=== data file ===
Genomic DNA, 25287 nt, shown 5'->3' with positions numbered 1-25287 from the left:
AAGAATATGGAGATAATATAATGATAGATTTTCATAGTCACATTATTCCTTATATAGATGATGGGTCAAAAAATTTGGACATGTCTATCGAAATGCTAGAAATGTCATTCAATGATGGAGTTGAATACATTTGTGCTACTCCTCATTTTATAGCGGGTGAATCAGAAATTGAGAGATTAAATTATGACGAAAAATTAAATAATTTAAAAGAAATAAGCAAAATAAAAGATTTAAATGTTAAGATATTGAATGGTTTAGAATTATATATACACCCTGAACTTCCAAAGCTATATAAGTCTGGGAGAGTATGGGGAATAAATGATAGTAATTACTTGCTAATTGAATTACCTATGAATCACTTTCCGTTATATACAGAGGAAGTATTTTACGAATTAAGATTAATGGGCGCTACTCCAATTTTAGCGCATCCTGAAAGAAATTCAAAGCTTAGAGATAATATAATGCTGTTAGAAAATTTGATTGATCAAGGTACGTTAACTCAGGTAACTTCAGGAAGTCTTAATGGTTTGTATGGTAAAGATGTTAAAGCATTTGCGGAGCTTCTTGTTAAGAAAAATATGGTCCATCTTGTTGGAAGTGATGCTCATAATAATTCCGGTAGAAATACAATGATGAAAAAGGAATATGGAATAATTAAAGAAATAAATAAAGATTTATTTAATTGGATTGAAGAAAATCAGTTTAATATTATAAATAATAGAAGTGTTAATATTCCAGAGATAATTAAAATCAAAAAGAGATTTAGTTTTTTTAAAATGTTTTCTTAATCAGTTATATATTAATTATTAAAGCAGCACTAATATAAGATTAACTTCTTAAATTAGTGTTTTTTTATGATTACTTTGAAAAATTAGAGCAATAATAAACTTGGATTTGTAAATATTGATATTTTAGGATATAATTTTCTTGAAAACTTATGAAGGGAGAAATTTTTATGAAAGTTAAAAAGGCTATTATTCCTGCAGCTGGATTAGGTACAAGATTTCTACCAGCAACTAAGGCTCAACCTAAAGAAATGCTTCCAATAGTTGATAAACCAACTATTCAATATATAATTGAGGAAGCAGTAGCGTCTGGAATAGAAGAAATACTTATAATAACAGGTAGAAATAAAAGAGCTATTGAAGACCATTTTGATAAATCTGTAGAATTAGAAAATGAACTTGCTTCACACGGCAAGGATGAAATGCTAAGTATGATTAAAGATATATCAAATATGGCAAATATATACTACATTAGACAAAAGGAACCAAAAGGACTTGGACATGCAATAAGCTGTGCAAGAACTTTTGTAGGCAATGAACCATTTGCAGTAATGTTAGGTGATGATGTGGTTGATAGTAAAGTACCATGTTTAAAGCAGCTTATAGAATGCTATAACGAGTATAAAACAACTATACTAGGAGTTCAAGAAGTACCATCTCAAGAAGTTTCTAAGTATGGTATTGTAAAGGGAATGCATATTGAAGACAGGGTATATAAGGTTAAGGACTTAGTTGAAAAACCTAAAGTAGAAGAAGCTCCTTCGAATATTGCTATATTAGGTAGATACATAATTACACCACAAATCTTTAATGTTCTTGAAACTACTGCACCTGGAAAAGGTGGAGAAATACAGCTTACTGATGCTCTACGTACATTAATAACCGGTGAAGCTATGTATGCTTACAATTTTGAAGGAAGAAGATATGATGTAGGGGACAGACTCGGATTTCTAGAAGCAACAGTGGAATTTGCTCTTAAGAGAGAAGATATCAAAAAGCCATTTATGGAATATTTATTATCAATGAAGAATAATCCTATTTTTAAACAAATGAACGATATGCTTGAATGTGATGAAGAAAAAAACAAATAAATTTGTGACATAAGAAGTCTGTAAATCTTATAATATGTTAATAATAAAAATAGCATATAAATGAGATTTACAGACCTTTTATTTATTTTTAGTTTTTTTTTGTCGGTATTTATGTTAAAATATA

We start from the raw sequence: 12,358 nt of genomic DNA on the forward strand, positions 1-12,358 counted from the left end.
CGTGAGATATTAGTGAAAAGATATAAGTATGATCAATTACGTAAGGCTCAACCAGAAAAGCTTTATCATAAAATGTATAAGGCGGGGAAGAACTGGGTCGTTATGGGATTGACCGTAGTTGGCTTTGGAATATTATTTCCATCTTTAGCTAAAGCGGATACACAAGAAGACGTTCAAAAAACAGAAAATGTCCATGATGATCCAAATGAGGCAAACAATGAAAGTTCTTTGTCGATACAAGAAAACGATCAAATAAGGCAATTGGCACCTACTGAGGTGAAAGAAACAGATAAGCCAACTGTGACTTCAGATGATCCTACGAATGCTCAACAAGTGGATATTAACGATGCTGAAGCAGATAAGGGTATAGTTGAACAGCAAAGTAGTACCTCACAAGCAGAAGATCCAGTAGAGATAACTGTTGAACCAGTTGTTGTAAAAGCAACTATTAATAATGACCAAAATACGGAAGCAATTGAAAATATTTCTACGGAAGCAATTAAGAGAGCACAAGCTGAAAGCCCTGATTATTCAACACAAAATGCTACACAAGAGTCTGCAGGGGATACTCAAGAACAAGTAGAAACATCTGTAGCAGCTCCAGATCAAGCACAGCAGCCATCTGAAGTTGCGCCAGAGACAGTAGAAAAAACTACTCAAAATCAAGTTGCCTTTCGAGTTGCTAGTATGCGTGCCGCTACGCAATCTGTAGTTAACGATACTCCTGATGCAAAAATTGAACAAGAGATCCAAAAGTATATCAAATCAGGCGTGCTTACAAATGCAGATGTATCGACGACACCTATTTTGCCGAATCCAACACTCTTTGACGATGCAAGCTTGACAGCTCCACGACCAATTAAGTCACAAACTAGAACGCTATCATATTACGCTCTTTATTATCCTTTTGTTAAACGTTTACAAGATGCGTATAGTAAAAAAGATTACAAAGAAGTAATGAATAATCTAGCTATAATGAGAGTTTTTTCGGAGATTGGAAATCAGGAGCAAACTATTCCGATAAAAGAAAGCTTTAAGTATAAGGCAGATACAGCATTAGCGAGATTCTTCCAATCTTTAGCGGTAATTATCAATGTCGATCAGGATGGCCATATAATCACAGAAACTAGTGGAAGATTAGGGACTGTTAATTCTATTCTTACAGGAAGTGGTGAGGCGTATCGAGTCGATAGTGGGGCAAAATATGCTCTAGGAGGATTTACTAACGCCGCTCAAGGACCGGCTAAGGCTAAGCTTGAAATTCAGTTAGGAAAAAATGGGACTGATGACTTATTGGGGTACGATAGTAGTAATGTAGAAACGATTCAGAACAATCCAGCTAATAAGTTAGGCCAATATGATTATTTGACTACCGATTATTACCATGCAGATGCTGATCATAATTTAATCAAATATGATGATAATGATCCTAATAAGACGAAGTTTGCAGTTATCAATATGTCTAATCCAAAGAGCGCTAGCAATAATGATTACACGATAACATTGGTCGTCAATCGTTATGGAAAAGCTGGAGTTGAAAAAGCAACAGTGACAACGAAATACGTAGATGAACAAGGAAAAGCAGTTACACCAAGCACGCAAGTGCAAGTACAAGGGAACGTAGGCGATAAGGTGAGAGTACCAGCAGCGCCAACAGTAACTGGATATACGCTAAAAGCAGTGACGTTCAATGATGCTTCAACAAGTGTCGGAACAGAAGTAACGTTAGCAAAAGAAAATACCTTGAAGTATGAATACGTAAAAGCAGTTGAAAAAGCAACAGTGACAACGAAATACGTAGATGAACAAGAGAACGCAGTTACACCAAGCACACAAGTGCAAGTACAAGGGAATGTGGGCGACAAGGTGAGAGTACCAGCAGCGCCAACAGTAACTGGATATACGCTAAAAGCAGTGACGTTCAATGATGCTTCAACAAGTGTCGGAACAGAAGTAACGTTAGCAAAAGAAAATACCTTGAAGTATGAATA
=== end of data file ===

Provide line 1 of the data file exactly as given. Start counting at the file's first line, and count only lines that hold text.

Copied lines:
Genomic DNA, 25287 nt, shown 5'->3' with positions numbered 1-25287 from the left: